This is what online harassment looks like

Obscene images, hate sites and a game where people are invited to beat you up have been inflicted on Anita Sarkeesian.

When I first wrote about the sexist abuse of women online, collating the experiences of nearly a dozen writers, the response was largely positive. Many hadn't been aware there was a problem; they were shocked. Others had assumed that they were the only ones whose every word on the web was greeted with a torrent of abusive, threatening comments.

But a few reactions stood out, among them that of Brendan O'Neill, the Telegraph blogs section's resident contrarian. He wrote that feminist campaigners pointing this out was a "hilarious echo of the 19th-century notion that women need protecting from vulgar and foul speech". We were, he said, "a tiny number of peculiarly sensitive female bloggers" trying to close down freedom of speech.

The best response to that argument, incidentally, comes from Ally Fogg, who wrote recently:

What you fail to understand is that the use of hate speech, threats and bullying to terrify and intimidate people into silence or away from certain topics is a far bigger threat to free speech than any legal sanction.

Imagine this is not the internet but a public square. One woman stands on a soapbox and expresses an idea. She is instantly surrounded by an army of 5,000 angry people yelling the worst kind of abuse at her in an attempt to shut her up. Yes, there's a free speech issue there. But not the one you think.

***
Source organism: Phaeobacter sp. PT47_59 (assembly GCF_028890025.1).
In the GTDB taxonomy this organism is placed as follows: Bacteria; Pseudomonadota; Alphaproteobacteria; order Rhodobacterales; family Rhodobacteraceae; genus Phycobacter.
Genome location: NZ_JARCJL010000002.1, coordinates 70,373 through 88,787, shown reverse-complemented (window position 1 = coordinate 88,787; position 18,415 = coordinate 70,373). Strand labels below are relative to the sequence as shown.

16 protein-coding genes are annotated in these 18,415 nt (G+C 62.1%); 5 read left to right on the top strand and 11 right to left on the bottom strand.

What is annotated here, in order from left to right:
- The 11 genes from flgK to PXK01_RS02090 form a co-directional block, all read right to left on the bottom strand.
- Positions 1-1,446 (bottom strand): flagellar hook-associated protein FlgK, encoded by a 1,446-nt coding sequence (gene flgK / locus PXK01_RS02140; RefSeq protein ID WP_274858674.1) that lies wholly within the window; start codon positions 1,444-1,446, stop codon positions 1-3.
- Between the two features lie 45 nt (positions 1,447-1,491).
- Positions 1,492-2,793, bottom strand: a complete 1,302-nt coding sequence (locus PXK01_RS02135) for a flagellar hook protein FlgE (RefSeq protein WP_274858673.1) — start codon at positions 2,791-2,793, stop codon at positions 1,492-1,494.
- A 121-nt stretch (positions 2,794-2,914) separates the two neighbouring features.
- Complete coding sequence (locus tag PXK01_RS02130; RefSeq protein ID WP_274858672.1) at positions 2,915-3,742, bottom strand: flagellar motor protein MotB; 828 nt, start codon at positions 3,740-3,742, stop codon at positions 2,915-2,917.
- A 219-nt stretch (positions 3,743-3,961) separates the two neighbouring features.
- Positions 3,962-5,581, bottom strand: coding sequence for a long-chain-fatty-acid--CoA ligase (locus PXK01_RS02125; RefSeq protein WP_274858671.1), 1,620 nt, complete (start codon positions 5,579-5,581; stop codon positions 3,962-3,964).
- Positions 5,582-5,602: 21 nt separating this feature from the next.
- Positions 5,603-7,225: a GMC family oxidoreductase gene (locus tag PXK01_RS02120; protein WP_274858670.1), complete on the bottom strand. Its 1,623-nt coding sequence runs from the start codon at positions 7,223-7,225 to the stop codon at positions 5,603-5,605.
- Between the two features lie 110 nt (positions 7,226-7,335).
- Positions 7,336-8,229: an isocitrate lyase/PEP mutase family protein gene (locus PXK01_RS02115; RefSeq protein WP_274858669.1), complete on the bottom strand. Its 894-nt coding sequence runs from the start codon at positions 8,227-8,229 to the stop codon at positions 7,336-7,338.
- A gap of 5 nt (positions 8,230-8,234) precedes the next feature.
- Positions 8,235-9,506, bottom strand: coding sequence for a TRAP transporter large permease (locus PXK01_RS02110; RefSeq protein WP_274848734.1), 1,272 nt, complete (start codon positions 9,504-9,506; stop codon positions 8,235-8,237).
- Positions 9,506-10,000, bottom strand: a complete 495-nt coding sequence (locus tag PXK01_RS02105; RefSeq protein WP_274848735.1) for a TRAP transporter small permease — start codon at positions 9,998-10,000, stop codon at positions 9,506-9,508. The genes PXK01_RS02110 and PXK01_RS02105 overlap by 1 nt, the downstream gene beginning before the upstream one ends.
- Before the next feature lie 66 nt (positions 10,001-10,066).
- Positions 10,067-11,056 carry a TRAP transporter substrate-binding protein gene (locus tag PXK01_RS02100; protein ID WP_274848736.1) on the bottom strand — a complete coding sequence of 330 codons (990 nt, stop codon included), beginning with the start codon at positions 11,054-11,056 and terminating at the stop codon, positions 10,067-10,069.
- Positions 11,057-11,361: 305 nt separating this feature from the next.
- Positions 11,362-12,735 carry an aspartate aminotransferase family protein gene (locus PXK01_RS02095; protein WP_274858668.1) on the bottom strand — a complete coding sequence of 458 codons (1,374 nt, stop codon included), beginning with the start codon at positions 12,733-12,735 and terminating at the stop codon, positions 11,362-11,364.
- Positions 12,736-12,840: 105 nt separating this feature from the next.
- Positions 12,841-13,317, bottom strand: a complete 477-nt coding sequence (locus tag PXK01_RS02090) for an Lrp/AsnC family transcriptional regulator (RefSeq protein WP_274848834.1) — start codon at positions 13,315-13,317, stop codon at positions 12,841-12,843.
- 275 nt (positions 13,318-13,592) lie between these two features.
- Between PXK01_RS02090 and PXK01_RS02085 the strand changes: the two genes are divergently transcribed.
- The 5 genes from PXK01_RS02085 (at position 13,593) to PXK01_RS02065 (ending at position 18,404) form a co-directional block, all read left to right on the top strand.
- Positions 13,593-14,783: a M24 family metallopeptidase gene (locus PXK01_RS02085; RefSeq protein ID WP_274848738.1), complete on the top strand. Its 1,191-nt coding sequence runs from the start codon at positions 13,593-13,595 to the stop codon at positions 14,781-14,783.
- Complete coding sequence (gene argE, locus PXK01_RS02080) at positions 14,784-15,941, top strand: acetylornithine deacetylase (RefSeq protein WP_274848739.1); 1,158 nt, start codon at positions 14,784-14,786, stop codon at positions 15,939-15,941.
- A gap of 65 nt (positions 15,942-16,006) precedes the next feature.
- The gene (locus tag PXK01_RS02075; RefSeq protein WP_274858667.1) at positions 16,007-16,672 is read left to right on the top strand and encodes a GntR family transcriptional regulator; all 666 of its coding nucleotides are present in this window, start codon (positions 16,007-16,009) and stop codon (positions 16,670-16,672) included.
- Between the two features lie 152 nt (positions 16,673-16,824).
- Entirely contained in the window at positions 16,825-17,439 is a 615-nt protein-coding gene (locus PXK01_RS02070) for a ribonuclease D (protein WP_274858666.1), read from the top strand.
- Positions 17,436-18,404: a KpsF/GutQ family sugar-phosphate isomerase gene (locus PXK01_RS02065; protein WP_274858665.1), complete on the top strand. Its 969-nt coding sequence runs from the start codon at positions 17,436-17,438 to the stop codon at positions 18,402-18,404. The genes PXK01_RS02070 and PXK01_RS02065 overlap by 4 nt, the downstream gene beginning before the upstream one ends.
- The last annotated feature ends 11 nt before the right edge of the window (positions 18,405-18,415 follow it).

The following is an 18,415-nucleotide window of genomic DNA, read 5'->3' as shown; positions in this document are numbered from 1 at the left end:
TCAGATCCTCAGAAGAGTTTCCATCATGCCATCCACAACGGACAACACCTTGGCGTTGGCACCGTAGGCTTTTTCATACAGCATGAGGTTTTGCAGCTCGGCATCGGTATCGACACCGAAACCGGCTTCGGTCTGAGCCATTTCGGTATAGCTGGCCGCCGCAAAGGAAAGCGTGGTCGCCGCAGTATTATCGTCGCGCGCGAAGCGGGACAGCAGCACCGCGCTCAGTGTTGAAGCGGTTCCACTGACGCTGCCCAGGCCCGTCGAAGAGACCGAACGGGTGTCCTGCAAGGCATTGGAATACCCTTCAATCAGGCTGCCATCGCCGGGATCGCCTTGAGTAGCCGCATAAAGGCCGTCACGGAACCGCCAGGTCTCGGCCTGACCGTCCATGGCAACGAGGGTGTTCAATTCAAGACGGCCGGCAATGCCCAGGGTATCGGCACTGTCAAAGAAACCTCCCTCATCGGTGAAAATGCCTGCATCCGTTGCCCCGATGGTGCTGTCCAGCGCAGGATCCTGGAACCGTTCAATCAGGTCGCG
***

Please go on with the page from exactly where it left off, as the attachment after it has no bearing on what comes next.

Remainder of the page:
I couldn't have put it better myself. As the months have gone on, and more "trolls" (or "online bullies", if you're a semantic stickler) have been exposed, the perception that what we're talking about when we talk about online harrassment is "a few mean comments" or an insult or two has grown.

On 12 June, I wrote about American blogger Anita Sarkeesian, who launched a Kickstarter programme to raise $6,000 to research "tropes vs women in videogames". Donating was - and I really can't stress this enough - completely voluntary. There are Kickstarters for all kinds of things: for example,  a "dance narrative featuring some of NYC's most compelling performers that celebrates the pursuit of love and the joys of imperfection" doesn't sound like my kind of thing, but God Bless Them, they are 89% funded towards their $12,000 goal. 

But a big swath of the internet wasn't prepared to live and let live in Sarkeesian's case, and began spamming her YouTube video comments with a pot-pourri of misogynist, racist and generally vile abuse. Each one individually was grim; together they constituted harassment. (You can read the full story in my blog here).

Since then, Anita Sarkeesian has been subjected to a good deal more harassment. Let's run through the list for anyone who still thinks this issue is about a few mean words.

Image-based harassment

 

This is the kind of stuff people have been sending to Sarkeesian's inbox, repeatedly, and posting on the internet in an attempt to game her Google Image search results. There have also been drawings of her in sexually degrading situations:

Both these sets of images are taken from Sarkeesian's blog post documenting the harassment (and are reproduced with her permission). They have been posted on the web generally, and also sent specifically to her Facebook page, Twitter account and YouTube channel. The second set show, in her words:

The first image depicts a woman drawn to resemble me who is tied up with a wii controller shoved in her mouth while being raped by Mario from behind. The second image is another drawing (clearly sketched to resemble me) featuring a chained nude figure on her knees with 5 penises ejaculating on her face with the words “fuck toy” written on her torso.

Hate sites